Neil Sattin: First let me just say that I find your work, at least to the extent that I've been exposed to it so far, to be both fascinating and comforting and it's just, for me, like such a curious blend of all these different practices and techniques and ways of looking at experience that even in just my simple introduction to your work, that they've made an impact and in particular, I'm thinking...

Julie Henderson: May I say that's very nice to hear.

Neil Sattin: Yeah, yeah, of course. And in particular, I'm thinking right now about one of the first conversations that we had and just to give you listening, a little background, my introduction to Julie was through her book, The Lover Within, which had been given to me by a friend and reached out in a number of different ways to try and connect with you, Julie, and then when we finally connected and started talking about your work, you were like, "Oh there's been so much since then. And let me send you a few things," and you sent me, among other books, which we'll get to in a little while, you sent the Hum Book. And that was where I started actually was by reading your book about humming, and in the time since then I've used humming as a way of bringing myself back to presence, a lot actually. I'm curious if you can...

Julie Henderson: Oh, it's a treat.

Neil Sattin: Yeah, can you talk a little bit about the practice of humming, and also what is it about humming that's so restorative, in your opinion?

Julie Henderson: Well, there are 75 different ways of answering that. [chuckle] One of the... One of the ways would be to say, "When we hum, we are touching our whole body." If we are relaxed enough to let the hum go through the whole body, which most people aren't, to begin with, but eventually. When we are touching our whole body from the inside, and what drives me wild with joy, just to think about it, and to talk about it, is that we are touching... We are touching the cellular presence of being a body, and offering it nourishment, because of the oxygen that goes with the hum, and the encouragement to be a body that goes with that kind of inner contact with ourselves. And it's very relaxing, for one thing. I'm sure you've noticed that.

Neil Sattin: Oh, yeah. Yeah.

Julie Henderson: But it is... Yeah? Go ahead.

Neil Sattin: And when you talk about how it... How you're actually touching the cellular structures within you, I just want to give the people listening a sense of what you're talking about. As a visual, you describe someone, I think bowing a violin, and in the presence of a pane of glass with a bunch of sand sprinkled on the glass, and that by making the sound, everything on the glass dances. And then, when the sound stops, it comes to rest in a coherent pattern that comes from the vibration. And so, through humming, we get to send this coherent pattern through our entire body.

Julie Henderson: Yes.

Neil Sattin: And experience that, the results of that resonance. How long should someone hum to experience that, do you think?

Julie Henderson: How long do they want to hum?


Neil Sattin: I love it. And is there a quality of the hum that you... So, when people are like, "Well, I've hummed before. I don't think I've experienced what they're talking about." How do you get at that particular kind of humming that has such a deep effect?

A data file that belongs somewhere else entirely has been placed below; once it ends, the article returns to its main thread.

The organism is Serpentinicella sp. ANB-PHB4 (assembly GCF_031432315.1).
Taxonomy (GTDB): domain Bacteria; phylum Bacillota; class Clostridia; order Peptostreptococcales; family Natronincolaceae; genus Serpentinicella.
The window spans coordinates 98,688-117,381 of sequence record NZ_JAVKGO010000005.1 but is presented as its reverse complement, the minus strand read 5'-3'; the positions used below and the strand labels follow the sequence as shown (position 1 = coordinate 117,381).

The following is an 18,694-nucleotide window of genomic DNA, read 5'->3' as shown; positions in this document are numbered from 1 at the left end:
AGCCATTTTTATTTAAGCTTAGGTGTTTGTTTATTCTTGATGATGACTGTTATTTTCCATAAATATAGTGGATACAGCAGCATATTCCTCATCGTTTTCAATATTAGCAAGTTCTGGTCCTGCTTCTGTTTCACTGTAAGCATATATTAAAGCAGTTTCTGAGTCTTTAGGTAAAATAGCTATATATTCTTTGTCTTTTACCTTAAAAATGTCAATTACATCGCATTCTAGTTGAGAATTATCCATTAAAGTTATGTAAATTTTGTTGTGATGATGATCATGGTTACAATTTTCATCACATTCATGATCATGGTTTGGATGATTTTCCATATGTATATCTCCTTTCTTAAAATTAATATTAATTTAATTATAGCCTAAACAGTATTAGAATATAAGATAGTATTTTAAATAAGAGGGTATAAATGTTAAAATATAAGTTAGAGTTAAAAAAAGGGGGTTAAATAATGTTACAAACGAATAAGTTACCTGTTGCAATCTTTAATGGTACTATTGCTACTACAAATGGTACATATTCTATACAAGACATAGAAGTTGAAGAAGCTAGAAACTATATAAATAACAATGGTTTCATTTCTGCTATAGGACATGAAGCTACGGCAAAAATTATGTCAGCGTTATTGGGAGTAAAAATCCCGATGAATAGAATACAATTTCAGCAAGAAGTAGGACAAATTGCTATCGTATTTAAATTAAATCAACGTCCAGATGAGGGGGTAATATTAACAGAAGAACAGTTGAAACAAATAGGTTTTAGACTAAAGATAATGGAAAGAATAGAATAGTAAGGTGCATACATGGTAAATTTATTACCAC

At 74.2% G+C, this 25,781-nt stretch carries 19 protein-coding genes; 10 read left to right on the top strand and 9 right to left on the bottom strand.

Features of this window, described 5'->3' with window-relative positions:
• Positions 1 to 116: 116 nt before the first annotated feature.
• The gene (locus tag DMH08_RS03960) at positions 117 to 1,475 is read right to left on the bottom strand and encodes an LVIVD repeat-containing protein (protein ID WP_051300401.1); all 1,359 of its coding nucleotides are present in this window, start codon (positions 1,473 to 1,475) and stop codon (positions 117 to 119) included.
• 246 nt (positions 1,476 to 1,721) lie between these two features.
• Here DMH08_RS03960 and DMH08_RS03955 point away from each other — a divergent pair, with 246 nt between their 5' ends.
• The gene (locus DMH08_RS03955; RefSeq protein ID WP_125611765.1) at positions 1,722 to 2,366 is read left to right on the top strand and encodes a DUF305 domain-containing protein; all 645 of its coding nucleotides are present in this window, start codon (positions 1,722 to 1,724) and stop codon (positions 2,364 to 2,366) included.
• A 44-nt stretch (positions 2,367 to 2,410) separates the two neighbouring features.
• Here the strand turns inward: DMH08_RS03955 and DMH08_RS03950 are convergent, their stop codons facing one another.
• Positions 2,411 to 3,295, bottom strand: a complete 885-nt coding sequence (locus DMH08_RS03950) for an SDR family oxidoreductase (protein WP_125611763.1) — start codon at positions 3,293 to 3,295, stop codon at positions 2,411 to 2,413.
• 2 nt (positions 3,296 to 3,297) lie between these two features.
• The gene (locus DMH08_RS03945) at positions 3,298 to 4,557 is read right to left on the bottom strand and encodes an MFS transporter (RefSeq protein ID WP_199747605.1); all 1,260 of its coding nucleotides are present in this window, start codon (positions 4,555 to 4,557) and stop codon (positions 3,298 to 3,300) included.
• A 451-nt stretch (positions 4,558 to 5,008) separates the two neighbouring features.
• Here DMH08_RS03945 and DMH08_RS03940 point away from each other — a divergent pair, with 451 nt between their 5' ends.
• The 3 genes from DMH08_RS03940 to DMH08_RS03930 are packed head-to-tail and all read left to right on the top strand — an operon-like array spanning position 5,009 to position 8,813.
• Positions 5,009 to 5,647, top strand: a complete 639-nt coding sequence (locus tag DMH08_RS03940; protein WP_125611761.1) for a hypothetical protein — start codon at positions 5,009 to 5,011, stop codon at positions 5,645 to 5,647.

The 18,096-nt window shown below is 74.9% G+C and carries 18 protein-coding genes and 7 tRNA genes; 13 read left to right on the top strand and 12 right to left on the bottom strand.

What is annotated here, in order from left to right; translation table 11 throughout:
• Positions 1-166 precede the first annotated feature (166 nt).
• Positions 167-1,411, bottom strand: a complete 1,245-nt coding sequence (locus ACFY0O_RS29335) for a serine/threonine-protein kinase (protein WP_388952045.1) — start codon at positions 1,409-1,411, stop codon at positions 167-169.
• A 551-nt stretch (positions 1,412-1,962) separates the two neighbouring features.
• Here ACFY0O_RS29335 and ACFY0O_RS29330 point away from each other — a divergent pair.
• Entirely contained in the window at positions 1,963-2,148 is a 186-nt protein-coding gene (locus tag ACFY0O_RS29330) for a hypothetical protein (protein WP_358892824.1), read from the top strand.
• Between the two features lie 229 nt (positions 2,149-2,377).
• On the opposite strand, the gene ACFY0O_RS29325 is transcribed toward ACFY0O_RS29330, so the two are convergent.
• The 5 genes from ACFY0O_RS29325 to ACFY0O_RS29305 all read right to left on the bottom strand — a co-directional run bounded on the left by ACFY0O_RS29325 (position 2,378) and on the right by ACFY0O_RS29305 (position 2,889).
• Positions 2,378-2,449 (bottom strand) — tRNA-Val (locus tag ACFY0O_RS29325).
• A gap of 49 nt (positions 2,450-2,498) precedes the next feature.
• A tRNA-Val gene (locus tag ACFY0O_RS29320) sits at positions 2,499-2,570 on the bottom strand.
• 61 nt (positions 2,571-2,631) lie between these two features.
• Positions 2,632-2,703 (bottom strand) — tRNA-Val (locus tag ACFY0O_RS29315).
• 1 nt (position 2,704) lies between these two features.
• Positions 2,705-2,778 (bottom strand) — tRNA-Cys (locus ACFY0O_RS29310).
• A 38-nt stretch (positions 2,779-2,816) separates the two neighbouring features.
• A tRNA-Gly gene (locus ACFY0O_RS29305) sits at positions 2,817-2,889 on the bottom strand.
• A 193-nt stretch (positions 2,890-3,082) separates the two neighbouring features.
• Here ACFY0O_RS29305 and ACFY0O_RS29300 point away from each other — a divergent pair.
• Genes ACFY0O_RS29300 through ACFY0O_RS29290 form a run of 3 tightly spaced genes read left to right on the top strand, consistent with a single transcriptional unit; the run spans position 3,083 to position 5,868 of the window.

Julie Henderson: I would say, be the hum. Mostly, if somebody says, "Well, I hummed and nothing happened," something like that, it's because they weren't there. They weren't there as the hum, for the hum, following the hum, so of course it didn't have the same effect. I think a lot of times it just doesn't occur to somebody to be present in the hum, and as the hum. And you can go... Well, I've got to tell you, the first time I had the good sense to do this that I'm about to say, it was just stunning to me that I could, for example, I could hum in my chest. And then, the hum, if I relaxed a little bit and changed the location of my attention, if I would take my attention into my belly then, for example, then the hum would automatically go there, and down my legs, and into my feet and toes, and so forth. Wherever I placed my attention, that is where the hum will go, and feel good. Feel good.

Julie Henderson: So, one of the things that happens is that if you are humming into your chest, for example, where in your chest? If you have learned about the mediastinum by studying this or that, then if you hum into the mediastinum, the tissues there which we often... When, for example, we feel unloved, if we notice that the tissues in the mediastinum, if they are contracted, automatically we will be feeling unloved because that is the way we have of protecting ourselves from being alone or feeling like everything is too hard, or whatever our practices of that sort are. So, if we locate the mediastinum, that wonderful, wonderful set of, excuse me, set of tissues that surround and support the heart, and a lot of the... A lot of the feelings that we have about how we are arise in the cells that surround, that fill the mediastinum and surround and support the heart. That's a wonderful thing to do, really wonderful.

Neil Sattin: Yeah. I'm reminded of how, at the very beginning of your book, Embodying Wellbeing, there's a foreword from Paul Ekman. And some of you listening may know of Paul Ekman because he studied micro-expressions in the face and your ability to tell what someone is really feeling or thinking by studying their micro-expressions. And then, he further went on to talk about how, if you could reproduce those expressions in the face, you could create emotions. And then, just to give everyone the background here, because I found this so fascinating, Julie ended up being in contact with him. And you can correct me if I'm wrong, Julie, but he studied you in his lab, and was amazed that not only were you able to create different emotional states, seemingly at will, but also you weren't bound by having to change your facial expression or the way you were breathing.